Starting the Build

Now it's time to begin the build. First, we change directory into the directory holding cdplayer's spec file:
# cd /usr/src/redhat/SPECS

Next, we start the build with an rpm -b command:
# rpm -ba cdplayer-1.0.spec

The a following the -b option directs RPM to perform all phases of the build process. Sometimes it is necessary to stop at various phases during the initial build to resolve problems that crop up while writing the spec file. In these cases, other letters can be used after the -b in order to stop the build at the desired phase. For this example however, we will continue through the entire build process.

In this example, the only other argument to the build command is the name of the package's spec file. This can be wild-carded to build more than one package, but in our example, we'll stick with one.

Let's look at RPM's output during the build:
* Package: cdplayer
+ umask 022
+ echo Excuting: %prep
Excuting: %prep
+ cd /usr/src/redhat/BUILD
+ cd /usr/src/redhat/BUILD
+ rm -rf cdplayer-1.0
+ gzip -dc /usr/src/redhat/SOURCES/cdplayer-1.0.tgz
+ tar -xvvf -
drwxrwxr-x root/users        0 Aug  4 22:30 1996 cdplayer-1.0/
-rw-r--r-- root/users    17982 Nov 10 01:10 1995 cdplayer-1.0/COPYING
-rw-r--r-- root/users      627 Nov 10 01:10 1995 cdplayer-1.0/ChangeLog
-rw-r--r-- root/users      482 Nov 10 01:11 1995 cdplayer-1.0/INSTALL
-rw-r--r-- root/users     2720 Nov 10 01:10 1995 cdplayer-1.0/struct.h
-rw-r--r-- root/users      730 Nov 10 01:10 1995 cdplayer-1.0/vol.c
-rw-r--r-- root/users     2806 Nov 10 01:10 1995 cdplayer-1.0/volume.c
-rw-r--r-- root/users     1515 Nov 10 01:10 1995 cdplayer-1.0/volume.h
+ [ 0 -ne 0 ]
+ cd cdplayer-1.0
+ cd /usr/src/redhat/BUILD/cdplayer-1.0
+ chown -R root.root .
+ chmod -R a+rX,g-w,o-w .
+ exit 0

The output continues, but let's stop here for a moment, and discuss what has happened so far.

At the start of the output, RPM displays the package name (cdplayer), sets the umask, and starts executing the %prep section. Thanks to the %setup macro, RPM then changes directory into the build area, removes any existing old sources, and extracts the sources from the original compressed tar file. Although each file is listed as it is extracted, we've omitted most of the files listed, to save space.

The %setup macro continues by changing directory into cdplayer's top-level source directory and setting the file ownership and permissions properly. As you can see, it does quite a bit of work for you.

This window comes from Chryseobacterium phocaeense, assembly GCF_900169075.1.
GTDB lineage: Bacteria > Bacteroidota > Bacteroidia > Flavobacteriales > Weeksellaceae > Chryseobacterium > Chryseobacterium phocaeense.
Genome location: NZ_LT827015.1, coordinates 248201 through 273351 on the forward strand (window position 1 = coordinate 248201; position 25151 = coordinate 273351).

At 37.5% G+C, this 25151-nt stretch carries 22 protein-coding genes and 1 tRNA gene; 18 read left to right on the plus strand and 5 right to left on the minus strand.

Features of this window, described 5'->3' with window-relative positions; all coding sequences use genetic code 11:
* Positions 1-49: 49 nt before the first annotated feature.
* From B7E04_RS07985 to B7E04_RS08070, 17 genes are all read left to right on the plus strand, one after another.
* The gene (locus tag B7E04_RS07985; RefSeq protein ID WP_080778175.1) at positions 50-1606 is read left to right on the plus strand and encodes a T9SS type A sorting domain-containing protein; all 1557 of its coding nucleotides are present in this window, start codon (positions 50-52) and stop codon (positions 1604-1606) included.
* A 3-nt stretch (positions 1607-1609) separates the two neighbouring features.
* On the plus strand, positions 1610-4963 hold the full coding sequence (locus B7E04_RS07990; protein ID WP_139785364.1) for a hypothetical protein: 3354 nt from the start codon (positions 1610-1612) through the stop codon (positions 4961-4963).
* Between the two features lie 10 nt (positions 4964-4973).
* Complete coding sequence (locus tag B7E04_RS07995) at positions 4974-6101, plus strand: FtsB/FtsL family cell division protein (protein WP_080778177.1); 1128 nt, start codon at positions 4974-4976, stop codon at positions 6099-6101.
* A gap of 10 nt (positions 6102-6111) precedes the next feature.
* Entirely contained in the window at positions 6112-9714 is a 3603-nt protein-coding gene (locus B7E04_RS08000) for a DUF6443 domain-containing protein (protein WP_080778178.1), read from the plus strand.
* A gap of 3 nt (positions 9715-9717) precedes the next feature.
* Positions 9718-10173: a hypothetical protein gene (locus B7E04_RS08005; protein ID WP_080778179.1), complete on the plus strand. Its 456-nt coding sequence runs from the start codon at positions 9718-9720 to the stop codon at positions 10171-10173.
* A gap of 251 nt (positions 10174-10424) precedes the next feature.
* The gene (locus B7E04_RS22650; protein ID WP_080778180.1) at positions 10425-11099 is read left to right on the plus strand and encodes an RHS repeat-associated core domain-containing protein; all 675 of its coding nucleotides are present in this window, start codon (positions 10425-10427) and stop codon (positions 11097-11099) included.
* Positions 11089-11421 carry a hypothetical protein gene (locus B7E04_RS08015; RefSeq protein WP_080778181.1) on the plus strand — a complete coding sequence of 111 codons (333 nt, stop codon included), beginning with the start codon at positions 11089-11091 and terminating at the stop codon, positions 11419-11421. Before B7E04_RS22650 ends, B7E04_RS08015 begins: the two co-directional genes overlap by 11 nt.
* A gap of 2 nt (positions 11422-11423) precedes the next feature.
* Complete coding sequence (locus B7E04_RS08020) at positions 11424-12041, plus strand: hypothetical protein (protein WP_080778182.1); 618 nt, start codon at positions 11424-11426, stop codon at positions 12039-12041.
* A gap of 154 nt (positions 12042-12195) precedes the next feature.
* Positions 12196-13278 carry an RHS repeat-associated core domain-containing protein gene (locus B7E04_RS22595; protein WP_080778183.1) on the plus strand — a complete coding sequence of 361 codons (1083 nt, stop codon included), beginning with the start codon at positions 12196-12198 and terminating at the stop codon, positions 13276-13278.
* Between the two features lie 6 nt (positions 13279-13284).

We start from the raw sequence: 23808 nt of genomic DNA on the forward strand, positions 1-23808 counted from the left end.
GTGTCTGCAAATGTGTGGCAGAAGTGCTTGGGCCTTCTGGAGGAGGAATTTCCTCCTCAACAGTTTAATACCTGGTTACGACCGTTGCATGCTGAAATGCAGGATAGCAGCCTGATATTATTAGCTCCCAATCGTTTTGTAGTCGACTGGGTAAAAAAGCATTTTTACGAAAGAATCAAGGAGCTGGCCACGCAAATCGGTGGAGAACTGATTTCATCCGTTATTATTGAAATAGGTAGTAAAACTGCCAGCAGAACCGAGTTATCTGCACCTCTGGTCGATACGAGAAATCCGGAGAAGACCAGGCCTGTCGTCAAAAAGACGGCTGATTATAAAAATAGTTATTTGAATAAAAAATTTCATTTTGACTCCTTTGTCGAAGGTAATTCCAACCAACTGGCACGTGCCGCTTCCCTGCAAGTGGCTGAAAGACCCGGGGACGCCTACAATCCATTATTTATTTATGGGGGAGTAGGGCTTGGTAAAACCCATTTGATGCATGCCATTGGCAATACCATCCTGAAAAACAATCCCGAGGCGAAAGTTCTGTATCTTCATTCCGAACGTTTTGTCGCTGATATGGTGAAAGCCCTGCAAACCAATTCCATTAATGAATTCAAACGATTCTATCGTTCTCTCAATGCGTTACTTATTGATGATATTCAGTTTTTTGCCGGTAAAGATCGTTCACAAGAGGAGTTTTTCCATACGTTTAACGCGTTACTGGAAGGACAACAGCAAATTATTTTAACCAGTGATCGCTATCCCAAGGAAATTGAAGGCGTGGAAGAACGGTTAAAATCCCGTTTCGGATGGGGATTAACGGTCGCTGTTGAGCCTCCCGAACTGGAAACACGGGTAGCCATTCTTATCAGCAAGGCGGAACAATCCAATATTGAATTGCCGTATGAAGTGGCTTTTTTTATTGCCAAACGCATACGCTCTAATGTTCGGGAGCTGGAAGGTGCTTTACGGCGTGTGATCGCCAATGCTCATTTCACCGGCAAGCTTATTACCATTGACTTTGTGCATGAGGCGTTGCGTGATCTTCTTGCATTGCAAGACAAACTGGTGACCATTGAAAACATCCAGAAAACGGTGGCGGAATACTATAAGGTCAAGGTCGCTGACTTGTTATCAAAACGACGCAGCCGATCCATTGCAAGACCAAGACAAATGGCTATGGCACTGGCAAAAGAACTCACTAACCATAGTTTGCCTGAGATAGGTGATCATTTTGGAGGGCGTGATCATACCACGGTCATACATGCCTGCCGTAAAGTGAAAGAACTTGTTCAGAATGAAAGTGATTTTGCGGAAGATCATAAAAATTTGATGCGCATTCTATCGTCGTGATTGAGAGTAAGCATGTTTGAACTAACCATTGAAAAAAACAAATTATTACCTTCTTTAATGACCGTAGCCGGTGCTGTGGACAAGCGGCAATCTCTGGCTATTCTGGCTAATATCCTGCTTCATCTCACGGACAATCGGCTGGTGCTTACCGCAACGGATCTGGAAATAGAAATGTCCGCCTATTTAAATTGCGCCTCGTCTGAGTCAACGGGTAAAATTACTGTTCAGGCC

Let's take a look at the output from the %build section next:
+ umask 022
+ echo Excuting: %build
Excuting: %build
+ cd /usr/src/redhat/BUILD
+ cd cdplayer-1.0
+ make
gcc -Wall -O2  -c -I/usr/include/ncurses  cdp.c 
gcc -Wall -O2  -c -I/usr/include/ncurses  color.c 
gcc -Wall -O2  -c -I/usr/include/ncurses  display.c 
gcc -Wall -O2  -c -I/usr/include/ncurses  misc.c 
gcc -Wall -O2  -c -I/usr/include/ncurses  volume.c 
volume.c: In function `mix_set_volume':
volume.c:67: warning: implicit declaration of function `ioctl'
gcc -Wall -O2  -c -I/usr/include/ncurses  hardware.c 
gcc -Wall -O2  -c -I/usr/include/ncurses  database.c 
gcc -Wall -O2  -c -I/usr/include/ncurses  getline.c 
gcc -o cdp cdp.o color.o display.o misc.o volume.o hardware.o database.o
getline.o  -I/usr/include/ncurses  -L/usr/lib -lncurses
groff -Tascii -man cdp.1 | compress >cdp.1.Z
+ exit 0

There are no surprises here. After setting the umask and changing directory into cdplayer's top-level directory, RPM issues the make command we put into the spec file. The rest of the output comes from make as it actually builds the software. Next comes the %install section:
+ umask 022
+ echo Excuting: %install
Excuting: %install
+ cd /usr/src/redhat/BUILD
+ cd cdplayer-1.0
+ make install
chmod 755 cdp
chmod 644 cdp.1.Z
cp cdp /usr/local/bin
ln -s /usr/local/bin/cdp /usr/local/bin/cdplay
cp cdp.1 /usr/local/man/man1
+ exit 0

Just like the previous sections, RPM again sets the umask and changes directory into the proper directory. It then executes cdplayer's install target, installing the newly built software on the build system. Those of you that carefully studied the spec file might have noticed that the README file is not part of the install section. It's not a problem, as we see here: